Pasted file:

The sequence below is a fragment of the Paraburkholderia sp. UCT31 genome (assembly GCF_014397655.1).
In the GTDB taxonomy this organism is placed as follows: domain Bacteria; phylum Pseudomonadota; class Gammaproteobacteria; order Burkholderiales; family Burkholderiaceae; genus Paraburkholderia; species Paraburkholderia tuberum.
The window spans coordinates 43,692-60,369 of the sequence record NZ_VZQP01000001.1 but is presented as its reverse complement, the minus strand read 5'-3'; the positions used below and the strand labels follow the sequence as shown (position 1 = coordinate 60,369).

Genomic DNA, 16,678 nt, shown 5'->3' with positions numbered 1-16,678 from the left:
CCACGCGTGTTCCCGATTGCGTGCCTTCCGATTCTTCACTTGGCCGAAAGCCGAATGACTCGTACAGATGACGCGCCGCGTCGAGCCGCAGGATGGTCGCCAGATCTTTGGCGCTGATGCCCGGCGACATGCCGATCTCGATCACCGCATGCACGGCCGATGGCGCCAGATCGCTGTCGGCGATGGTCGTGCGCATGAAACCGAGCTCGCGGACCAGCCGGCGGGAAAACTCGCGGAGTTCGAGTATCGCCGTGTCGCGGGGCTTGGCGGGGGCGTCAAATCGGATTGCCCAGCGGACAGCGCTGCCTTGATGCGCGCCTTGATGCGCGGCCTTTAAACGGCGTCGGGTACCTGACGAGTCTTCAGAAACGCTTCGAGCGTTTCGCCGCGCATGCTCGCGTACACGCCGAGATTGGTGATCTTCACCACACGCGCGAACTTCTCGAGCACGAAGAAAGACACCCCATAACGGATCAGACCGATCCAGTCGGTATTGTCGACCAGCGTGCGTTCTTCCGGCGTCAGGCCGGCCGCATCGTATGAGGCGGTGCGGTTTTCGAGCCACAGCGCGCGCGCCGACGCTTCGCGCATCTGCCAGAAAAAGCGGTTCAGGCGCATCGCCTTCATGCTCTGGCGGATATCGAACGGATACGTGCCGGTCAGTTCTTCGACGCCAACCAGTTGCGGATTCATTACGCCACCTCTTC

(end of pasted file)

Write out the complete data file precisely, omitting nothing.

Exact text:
The sequence below is a fragment of the Paraburkholderia sp. UCT31 genome (assembly GCF_014397655.1).
In the GTDB taxonomy this organism is placed as follows: domain Bacteria; phylum Pseudomonadota; class Gammaproteobacteria; order Burkholderiales; family Burkholderiaceae; genus Paraburkholderia; species Paraburkholderia tuberum.
The window spans coordinates 43,692-60,369 of the sequence record NZ_VZQP01000001.1 but is presented as its reverse complement, the minus strand read 5'-3'; the positions used below and the strand labels follow the sequence as shown (position 1 = coordinate 60,369).

Genomic DNA, 16,678 nt, shown 5'->3' with positions numbered 1-16,678 from the left:
CCACGCGTGTTCCCGATTGCGTGCCTTCCGATTCTTCACTTGGCCGAAAGCCGAATGACTCGTACAGATGACGCGCCGCGTCGAGCCGCAGGATGGTCGCCAGATCTTTGGCGCTGATGCCCGGCGACATGCCGATCTCGATCACCGCATGCACGGCCGATGGCGCCAGATCGCTGTCGGCGATGGTCGTGCGCATGAAACCGAGCTCGCGGACCAGCCGGCGGGAAAACTCGCGGAGTTCGAGTATCGCCGTGTCGCGGGGCTTGGCGGGGGCGTCAAATCGGATTGCCCAGCGGACAGCGCTGCCTTGATGCGCGCCTTGATGCGCGGCCTTTAAACGGCGTCGGGTACCTGACGAGTCTTCAGAAACGCTTCGAGCGTTTCGCCGCGCATGCTCGCGTACACGCCGAGATTGGTGATCTTCACCACACGCGCGAACTTCTCGAGCACGAAGAAAGACACCCCATAACGGATCAGACCGATCCAGTCGGTATTGTCGACCAGCGTGCGTTCTTCCGGCGTCAGGCCGGCCGCATCGTATGAGGCGGTGCGGTTTTCGAGCCACAGCGCGCGCGCCGACGCTTCGCGCATCTGCCAGAAAAAGCGGTTCAGGCGCATCGCCTTCATGCTCTGGCGGATATCGAACGGATACGTGCCGGTCAGTTCTTCGACGCCAACCAGTTGCGGATTCATTACGCCACCTCTTC